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Packers offense in identity change; they ran it

Posted Oct 6, 2013

Lions worn down by Eddie Lacy and patient approach


GREEN BAY—Slowly, but surely, the Packers are changing. That high-flying offense that breezed through the 2011 season is now near the top of the NFL’s rush rankings. These Packers move the ball the old-fashioned way: They pound it.

“That was big for us. We ran it good today. That set up a lot in the passing game,” Aaron Rodgers said.

The words were twinged with pain. You could hear it in his voice. Hey, why not? We’re talking about a man who throws the ball effortlessly. He throws the ball into hoops from 60 yards away. He’s the quarterback equivalent of “The Natural.” Just give him the ball, coach.

On Sunday, however, the ball was given to Eddie Lacy, 23 times. He’s the Packers’ new pounder, and if Rodgers was speaking through clenched teeth, he also had to acknowledge how he benefited from all of that pounding.

Rodgers was sacked only once, and that’s a very good thing for a team whose future success is tied directly to Rodgers. As long as he’s their quarterback, the Packers are a Super Bowl contender. Without him? You know the rest.

“We wanted to run it a bunch. It helps to slow their pass rush down. The offensive line did a great job. We had good movement in the run game and a very nice pocket,” Rodgers said.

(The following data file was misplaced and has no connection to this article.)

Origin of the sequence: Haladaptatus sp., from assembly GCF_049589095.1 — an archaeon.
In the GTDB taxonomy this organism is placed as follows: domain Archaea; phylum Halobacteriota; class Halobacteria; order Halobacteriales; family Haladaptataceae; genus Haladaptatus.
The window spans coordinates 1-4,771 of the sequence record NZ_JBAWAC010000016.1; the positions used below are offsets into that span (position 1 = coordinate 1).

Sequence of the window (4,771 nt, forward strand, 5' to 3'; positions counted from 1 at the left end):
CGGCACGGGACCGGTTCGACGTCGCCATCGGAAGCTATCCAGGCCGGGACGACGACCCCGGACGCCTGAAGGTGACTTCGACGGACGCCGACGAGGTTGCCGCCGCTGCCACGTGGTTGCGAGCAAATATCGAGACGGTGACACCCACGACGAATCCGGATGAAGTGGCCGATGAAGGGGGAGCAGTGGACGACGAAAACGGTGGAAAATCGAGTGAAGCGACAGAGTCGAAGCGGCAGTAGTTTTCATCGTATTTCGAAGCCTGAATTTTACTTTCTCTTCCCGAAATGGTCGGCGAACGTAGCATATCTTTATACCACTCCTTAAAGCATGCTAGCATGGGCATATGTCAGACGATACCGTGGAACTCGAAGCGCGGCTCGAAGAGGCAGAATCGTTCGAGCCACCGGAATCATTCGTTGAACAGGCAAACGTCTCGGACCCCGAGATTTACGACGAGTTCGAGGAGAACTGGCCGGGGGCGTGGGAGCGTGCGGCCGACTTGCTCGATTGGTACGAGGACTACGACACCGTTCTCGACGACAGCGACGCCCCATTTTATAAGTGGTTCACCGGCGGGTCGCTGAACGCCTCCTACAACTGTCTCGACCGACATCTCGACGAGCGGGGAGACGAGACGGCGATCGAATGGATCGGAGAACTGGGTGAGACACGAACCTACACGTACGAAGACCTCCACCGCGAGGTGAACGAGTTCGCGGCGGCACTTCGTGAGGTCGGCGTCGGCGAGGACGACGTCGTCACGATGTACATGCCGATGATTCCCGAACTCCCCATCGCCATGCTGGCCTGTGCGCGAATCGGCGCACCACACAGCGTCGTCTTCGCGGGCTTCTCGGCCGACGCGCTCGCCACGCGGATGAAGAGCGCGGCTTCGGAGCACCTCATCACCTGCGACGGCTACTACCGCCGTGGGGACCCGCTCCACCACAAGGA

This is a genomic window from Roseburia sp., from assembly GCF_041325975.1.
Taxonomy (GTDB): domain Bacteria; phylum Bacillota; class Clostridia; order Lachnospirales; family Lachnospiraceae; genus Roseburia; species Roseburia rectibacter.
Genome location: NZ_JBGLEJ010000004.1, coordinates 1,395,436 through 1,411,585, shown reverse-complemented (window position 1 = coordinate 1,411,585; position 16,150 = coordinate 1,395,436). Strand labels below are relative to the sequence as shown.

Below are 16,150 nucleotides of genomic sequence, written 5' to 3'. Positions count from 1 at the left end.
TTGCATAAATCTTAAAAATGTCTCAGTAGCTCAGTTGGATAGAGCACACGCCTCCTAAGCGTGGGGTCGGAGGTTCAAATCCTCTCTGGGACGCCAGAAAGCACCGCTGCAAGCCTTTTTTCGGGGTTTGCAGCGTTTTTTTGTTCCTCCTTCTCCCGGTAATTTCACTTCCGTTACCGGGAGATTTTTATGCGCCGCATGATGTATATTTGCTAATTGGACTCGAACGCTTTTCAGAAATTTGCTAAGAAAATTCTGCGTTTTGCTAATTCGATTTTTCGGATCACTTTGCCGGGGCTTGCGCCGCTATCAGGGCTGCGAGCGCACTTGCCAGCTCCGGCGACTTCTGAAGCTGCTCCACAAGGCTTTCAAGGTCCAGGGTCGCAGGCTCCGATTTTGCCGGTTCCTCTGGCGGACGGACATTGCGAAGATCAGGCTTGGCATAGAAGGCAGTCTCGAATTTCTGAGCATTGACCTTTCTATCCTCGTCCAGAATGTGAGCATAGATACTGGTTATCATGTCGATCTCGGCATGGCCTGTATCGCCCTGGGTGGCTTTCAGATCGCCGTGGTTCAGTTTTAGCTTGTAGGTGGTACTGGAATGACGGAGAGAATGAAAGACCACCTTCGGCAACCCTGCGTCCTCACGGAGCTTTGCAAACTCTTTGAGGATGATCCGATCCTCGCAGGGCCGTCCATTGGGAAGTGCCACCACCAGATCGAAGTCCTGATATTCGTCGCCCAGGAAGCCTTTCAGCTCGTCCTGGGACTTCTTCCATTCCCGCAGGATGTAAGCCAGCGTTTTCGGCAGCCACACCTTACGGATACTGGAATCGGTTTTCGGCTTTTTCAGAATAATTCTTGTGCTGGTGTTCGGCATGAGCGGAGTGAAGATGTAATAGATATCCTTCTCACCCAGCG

They also had a maddeningly slim lead for most of the game, and it’s neither Rodgers’ nor his head coach’s natural personality to nurse slim leads. They are men of attack, but on this Sunday they were men of patience and resolve, and they are the personality traits of a strong running game, and they are becoming the personality traits of an offense that’s changing its identity.

“I don’t think that’s our identity at this point,” Rodgers said, unwilling to acquiesce at this early stage of the season. Makeovers take time, especially when it involves a facelift.

“We are a spread offense. We’re a three-receiver offense and we’re going to make teams declare what they’re going to do, play two-high or tackle a 230-pound running back,” Rodgers said.

Truth be known, the Lions never really declared their intentions. They did a little bit of this and a little bit of that, but they didn’t do enough of either. They spent much of the game guessing.

“We’re going to continue to let the run game set up the pass. That balance is going to help us out come November and December,” Rodgers added.

It would especially help this team in January, in places such as San Francisco and Seattle, where they also play football the old-fashioned way: They pound it.

The rest of the league still regards the Packers as a pass-first team. Mystiques die hard. Selling the league on the Packers’ new-found commitment to the running game will require much advertising. The league rankings will help, and the Packers were No. 9 in rushing heading into Sunday’s game and they’ll no doubt have moved up a few spots following Sunday’s 180-yard effort.

This personality change will take time to execute. Most of all, it’ll require patience, and that’s what the Packers expressed on Sunday, in a game that stayed so maddening close for so many tense minutes that it no doubt caused a lot of nervous fans to yell out, “Come on, throw the ball.”

They didn’t. They just kept running it, and by the time the Lions finally got it, finally understood that these are the new Packers, the issue had been decided.

Slowly, but surely, the Packers wore the Lions down and out.

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